This weekend a new professional football league will kick off their inaugural season. The Alliance of American Football (AAF) opens business with teams in Atlanta, Orlando, Memphis, Birmingham, San Antonio, Salt Lake City, San Diego and Phoenix. The AAF is hoping to fill the football void now that the National Football League (NFL) season is over. This new league isn’t the first to try playing during the NFL’s offseason. Several other leagues have tried and failed.
The United States Football League (USFL) was probably the most successful spring football league which was not associated with the NFL. The played three seasons from 1983-1985. The league made an immediate impact as they signed some of the top college talent when they signed three consecutive Heisman Trophy winners Herschel Walker, Doug Flutie and Mike Rozier. Other notable players/coaches included: George Allen, Jim Kelly, Marv Levey, Steve Young and Reggie White. The only radical rule difference was that the USFL adopted the two-point conversion. The NFL did not start the two-point conversion until 1994.
Most people say that the reason that the league failed was when Donald Trump became owner of the New Jersey Generals and pushed for the league to move to a fall schedule to compete with the NFL. The USFL also filed antitrust lawsuit against the NFL and won the suit but was only awarded $3.76 in damages. The league was not able to recover and folded before it could move to the fall in 1986. Many football experts feel that if the USFL had not deviated from their spring schedule that they would have lasted longer.
Perhaps the most successful off-season league was when the NFL backed the World League of American Football/NFL-Europe. The league kicked off as the World League of American Football (WLAF) in 1991 with ten (10) teams in North America, Canada and Europe. This league served mostly as a developmental league for the NFL. After the 1992 season, the league suspended play for two seasons. The league had better success with their Europe franchises than those in North America so when the league returned for the 1995 season, the league focused more on the European teams. In 1998 they changed the league name to NFL-Europe. Unfortunately, the league was terminated after the 2007 season at the league was losing about $30 million a season.
The first edition of the XFL played in the spring/summer of 2001. The league was the idea of WWE guru Vince McMahon. The league only lasted one season. The league was known more about entertainment rather than the quality of play on the field. The XFL secured a television contract with NBC after that network lost their NFL games. The XFL had some interesting rules such as the opening scramble instead of a coin toss to determine possession. Players lined up at their 30-yard line and raced to recover the ball at midfield. The XFL also eliminated the kick for point after touchdowns with the option of a one, two or three-point conversions depending on distance from the goal line. If a punt travel at least 25 yards, the kicking team could recover to gain possession. There was also no fair catches allowed. After losing $35 million dollars, the league folded after one season. The new XFL is scheduled to come back in 2020.
A couple of other leagues failed to kickoff. One was called the Professional Spring Football League (PSFL). The league was scheduled to begin in 1992 with ten teams. Each team had already been in training camp and trimming down their rosters in preparation for the season. The league folded just 10 days before the season opener. The league’s championship game was to be called the “Red, White and Blue Bowl” and was scheduled to be played at RFK Stadium in Washington, DC on July 5, 1992.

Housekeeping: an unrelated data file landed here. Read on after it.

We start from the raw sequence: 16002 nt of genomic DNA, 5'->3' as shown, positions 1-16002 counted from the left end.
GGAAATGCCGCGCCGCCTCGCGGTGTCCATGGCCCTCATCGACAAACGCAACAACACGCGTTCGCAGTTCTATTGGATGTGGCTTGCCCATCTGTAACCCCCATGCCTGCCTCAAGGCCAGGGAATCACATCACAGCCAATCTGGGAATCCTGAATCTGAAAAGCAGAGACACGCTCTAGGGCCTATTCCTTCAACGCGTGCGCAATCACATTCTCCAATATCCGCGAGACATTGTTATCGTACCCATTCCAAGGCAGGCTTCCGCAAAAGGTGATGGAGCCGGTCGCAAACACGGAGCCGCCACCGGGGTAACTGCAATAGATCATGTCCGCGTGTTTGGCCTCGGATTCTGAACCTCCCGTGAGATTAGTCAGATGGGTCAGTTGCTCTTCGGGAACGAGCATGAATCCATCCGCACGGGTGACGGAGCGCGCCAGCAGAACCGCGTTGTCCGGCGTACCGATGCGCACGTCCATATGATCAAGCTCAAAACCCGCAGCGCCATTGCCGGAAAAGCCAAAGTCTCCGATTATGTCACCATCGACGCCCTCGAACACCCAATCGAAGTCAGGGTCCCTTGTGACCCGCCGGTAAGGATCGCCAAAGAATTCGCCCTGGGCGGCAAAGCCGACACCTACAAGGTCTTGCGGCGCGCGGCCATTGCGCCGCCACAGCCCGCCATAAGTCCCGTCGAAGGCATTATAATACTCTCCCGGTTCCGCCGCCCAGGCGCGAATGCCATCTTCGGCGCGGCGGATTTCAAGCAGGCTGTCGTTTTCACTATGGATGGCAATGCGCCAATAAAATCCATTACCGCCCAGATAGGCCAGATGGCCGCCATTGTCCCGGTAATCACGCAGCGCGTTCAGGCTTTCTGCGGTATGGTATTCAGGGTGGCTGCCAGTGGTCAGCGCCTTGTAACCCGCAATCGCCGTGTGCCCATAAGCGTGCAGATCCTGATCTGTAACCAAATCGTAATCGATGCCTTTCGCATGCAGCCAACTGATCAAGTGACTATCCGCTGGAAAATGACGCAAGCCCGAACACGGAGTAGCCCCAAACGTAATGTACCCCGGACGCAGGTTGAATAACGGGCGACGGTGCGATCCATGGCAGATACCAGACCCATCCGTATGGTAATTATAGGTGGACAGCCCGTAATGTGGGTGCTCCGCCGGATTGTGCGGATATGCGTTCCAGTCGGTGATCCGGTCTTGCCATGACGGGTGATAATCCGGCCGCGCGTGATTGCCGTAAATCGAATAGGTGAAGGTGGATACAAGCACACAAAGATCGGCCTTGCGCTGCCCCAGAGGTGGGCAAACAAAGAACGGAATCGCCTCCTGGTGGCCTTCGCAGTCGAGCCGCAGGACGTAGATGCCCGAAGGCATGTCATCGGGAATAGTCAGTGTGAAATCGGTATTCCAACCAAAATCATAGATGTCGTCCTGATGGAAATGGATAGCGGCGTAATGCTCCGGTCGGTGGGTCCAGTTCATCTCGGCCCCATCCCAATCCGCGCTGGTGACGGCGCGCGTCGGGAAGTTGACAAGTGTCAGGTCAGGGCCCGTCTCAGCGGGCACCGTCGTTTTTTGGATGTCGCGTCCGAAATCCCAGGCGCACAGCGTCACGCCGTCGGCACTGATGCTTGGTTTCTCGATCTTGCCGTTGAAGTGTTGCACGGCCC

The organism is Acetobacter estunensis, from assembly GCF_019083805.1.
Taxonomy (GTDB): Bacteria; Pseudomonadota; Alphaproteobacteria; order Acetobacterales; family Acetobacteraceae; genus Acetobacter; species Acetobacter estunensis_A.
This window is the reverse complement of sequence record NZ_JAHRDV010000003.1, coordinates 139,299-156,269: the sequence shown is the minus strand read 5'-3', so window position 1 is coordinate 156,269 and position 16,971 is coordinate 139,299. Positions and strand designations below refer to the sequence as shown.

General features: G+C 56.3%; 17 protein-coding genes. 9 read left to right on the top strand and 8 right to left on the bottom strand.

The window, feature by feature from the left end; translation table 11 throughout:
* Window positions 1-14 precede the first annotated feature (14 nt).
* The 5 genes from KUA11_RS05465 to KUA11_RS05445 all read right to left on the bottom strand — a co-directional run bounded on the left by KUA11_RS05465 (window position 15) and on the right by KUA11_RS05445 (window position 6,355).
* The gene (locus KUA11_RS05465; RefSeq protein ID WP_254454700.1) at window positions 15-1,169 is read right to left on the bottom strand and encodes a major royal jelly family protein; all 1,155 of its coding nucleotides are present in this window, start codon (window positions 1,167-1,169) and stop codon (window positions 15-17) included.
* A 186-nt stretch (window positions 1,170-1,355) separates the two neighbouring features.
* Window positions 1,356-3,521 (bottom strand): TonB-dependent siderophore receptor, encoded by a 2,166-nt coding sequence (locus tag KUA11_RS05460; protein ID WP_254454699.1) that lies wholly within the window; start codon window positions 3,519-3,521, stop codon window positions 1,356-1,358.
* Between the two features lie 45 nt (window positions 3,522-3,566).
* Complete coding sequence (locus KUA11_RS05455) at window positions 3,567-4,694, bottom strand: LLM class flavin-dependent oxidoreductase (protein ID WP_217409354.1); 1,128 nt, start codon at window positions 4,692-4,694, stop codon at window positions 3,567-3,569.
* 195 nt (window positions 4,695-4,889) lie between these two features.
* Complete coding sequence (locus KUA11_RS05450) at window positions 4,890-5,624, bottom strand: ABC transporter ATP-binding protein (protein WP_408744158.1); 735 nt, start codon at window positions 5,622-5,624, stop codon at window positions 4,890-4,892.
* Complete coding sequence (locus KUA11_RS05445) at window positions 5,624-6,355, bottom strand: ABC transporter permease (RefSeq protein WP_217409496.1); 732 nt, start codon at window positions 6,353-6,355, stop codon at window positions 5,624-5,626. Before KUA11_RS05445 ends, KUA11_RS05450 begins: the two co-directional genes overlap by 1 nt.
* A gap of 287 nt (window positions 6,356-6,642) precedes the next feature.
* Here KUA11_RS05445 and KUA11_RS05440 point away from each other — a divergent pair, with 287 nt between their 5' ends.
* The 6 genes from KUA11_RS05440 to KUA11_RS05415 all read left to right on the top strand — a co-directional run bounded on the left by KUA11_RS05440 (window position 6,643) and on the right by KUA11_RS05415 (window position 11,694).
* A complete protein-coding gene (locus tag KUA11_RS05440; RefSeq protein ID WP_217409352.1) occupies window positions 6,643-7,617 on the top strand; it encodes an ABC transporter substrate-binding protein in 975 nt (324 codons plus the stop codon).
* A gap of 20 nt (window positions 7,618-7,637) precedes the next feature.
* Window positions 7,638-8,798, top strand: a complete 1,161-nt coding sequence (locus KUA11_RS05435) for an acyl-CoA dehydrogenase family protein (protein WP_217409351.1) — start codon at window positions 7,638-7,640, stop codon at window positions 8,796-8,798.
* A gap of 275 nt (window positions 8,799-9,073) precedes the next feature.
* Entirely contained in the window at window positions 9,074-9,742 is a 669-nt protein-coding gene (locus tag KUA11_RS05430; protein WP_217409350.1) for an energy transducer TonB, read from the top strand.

Another rather interesting attempt was called the All American Football League (AAFL) which was scheduled to start in the spring of 2007. The league was hoping to appeal to college football fans with teams located in Alabama, Arkansas, Florida, Michigan, Tennessee and Texas. The teams would play in college football stadiums during the spring and players had to have a four-year university degree to be eligible to play. Teams also did not have nicknames but instead adopted their home state logo for their helmets. On March 13, 2008 the league announced that the 2008 season would not take place and hoped to begin in 2009; however, they never got off the ground. It was reported that the league lost some of their major investors which led to the demise of the proposed league.
It is hard to say whether or not the AFF will succeed where these other leagues failed. Many of the cities have been burned repeatedly by failed teams and leagues of the past. It will be a difficult sell. It is very difficult for leagues to survive the finances needed to sustain them. With the AAF working with the NFL, this could be a significant advantage. Places franchises in cities without an NFL franchise is also a good idea. Only two of the AAF’s eight teams (Atlanta and Arizona) play in current NFL markets.
Personally, I don’t feel like this league will fare differently than any of the other leagues before them. Although football is a popular sport here in America, I think most fans need a break from their sport to recover and get ready for the next season. Mentally most fans need a break from it. If the NFL truly wants a developmental league, they need to partner with a league which plays during the same time like minor leagues operate in the baseball. I have always felt that an “NFL2” league could operate in non-NFL cities as a developmental league for the NFL. The championship game could be called the “SuperCup” and played the week before the Super Bowl and eliminate the Pro Bowl.